Business Standard

Plan panel eyes 60% reduction in new HIV cases by 2017

Sanjeeb Mukherjee  |  New Delhi 

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120,000 new infections were reported in 2009.

The will strive for a 60 per cent reduction in new Human immunodeficiency virus (HIV) infections by 2017. The plan document will also incorporate recommendations of a working group constituted to suggest measures to strengthen control in the country.

The group favours launching the fourth phase of the (NACP-IV) with renewed focus on districts and states which have bucked the general declining trend of AIDS.

“The adult HIV prevalence at the national level has declined from an estimated 0.41 per cent in 2000 to 0.31 per cent in 2009, through 0.36 per cent in 2006. The high-prevalence states show a clear declining trend in adult HIV prevalence. However, low-prevalence ones such as Assam, Chandigarh, Orissa, Kerala, Jharkhand, Uttarakhand, Jammu & Kashmir, Arunachal Pradesh and Meghalaya have shown a rising trend in adult HIV prevalence over the last four years,” the committee notes.

The reduction in the number of new cases should be from 2007-levels, the committee says. In 2009, new HIV infections stood at 1.2 lakh, down from 270,000 in 2000. The expert panel estimates the Budget for NACP-IV at Rs 12,824 crore, spread over a five-year period.

The panel also favours raising condom usage in the country to 3.1 billion by 2017, as against the prevailing 2.5 billion. “The government plans to make available free condoms in almost all the districts of the country through 2.4 million outlets, up from the current 1.2 million outlets,” the report said.

The committee recommends that 90 per cent of the annual blood requirement of the country should be met through voluntary donation to prevent the spread of HIV through blood transfusion.

The fourth phase will strengthen coordination among various central ministries such as labour, health, social justice and empowerment to quicken the response for intervention among high-risk groups. The plan panel favours strong integration between the and NACP to benefit more people.

Plan panel eyes 60% reduction in new HIV cases by 2017

The 12th five-year plan will strive for a 60 per cent reduction in new Human immunodeficiency virus (HIV) infections by 2017. The plan document will also incorporate recommendations of a Planning Commission working group constituted to suggest measures to strengthen AIDS control in the country.

120,000 new infections were reported in 2009.

The will strive for a 60 per cent reduction in new Human immunodeficiency virus (HIV) infections by 2017. The plan document will also incorporate recommendations of a working group constituted to suggest measures to strengthen control in the country.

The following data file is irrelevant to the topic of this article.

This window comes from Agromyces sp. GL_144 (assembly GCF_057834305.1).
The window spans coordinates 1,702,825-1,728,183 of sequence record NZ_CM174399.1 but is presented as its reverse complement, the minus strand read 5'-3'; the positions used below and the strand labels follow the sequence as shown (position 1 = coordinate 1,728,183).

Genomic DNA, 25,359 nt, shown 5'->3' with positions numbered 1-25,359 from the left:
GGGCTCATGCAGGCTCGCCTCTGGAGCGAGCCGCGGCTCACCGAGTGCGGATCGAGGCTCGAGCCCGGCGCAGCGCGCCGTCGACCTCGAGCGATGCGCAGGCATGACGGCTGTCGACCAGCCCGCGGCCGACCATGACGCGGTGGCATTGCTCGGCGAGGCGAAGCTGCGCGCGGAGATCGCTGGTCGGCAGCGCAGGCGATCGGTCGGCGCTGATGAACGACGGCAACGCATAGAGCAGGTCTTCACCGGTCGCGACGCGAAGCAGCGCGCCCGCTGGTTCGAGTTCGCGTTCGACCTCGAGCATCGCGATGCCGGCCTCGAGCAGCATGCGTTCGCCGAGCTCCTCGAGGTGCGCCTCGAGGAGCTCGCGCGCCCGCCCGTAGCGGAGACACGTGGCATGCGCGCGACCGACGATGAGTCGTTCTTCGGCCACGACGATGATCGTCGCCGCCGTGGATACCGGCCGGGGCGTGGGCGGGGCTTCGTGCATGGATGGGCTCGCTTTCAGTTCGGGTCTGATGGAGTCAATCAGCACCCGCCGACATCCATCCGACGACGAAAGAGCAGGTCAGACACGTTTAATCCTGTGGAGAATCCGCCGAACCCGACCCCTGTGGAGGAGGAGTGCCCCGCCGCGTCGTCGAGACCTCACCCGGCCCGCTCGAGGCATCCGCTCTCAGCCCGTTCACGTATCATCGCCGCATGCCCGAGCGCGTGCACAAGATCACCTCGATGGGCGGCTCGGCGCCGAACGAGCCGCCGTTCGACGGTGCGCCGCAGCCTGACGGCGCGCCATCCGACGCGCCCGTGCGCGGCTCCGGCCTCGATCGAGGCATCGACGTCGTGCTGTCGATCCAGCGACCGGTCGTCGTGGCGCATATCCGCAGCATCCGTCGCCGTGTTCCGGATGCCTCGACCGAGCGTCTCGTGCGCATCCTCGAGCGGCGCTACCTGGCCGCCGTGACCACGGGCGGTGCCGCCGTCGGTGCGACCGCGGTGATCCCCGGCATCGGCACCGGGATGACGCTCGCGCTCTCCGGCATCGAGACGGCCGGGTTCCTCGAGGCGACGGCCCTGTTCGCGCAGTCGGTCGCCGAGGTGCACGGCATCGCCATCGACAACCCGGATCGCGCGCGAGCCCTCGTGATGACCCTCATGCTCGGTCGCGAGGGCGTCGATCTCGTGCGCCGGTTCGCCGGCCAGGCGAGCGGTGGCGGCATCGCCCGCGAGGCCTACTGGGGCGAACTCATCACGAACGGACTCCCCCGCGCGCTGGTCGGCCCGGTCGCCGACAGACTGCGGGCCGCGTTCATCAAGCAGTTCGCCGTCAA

The group favours launching the fourth phase of the (NACP-IV) with renewed focus on districts and states which have bucked the general declining trend of AIDS.

“The adult HIV prevalence at the national level has declined from an estimated 0.41 per cent in 2000 to 0.31 per cent in 2009, through 0.36 per cent in 2006. The high-prevalence states show a clear declining trend in adult HIV prevalence. However, low-prevalence ones such as Assam, Chandigarh, Orissa, Kerala, Jharkhand, Uttarakhand, Jammu & Kashmir, Arunachal Pradesh and Meghalaya have shown a rising trend in adult HIV prevalence over the last four years,” the committee notes.

The reduction in the number of new cases should be from 2007-levels, the committee says. In 2009, new HIV infections stood at 1.2 lakh, down from 270,000 in 2000. The expert panel estimates the Budget for NACP-IV at Rs 12,824 crore, spread over a five-year period.

The panel also favours raising condom usage in the country to 3.1 billion by 2017, as against the prevailing 2.5 billion. “The government plans to make available free condoms in almost all the districts of the country through 2.4 million outlets, up from the current 1.2 million outlets,” the report said.

The committee recommends that 90 per cent of the annual blood requirement of the country should be met through voluntary donation to prevent the spread of HIV through blood transfusion.

The fourth phase will strengthen coordination among various central ministries such as labour, health, social justice and empowerment to quicken the response for intervention among high-risk groups. The plan panel favours strong integration between the and NACP to benefit more people.

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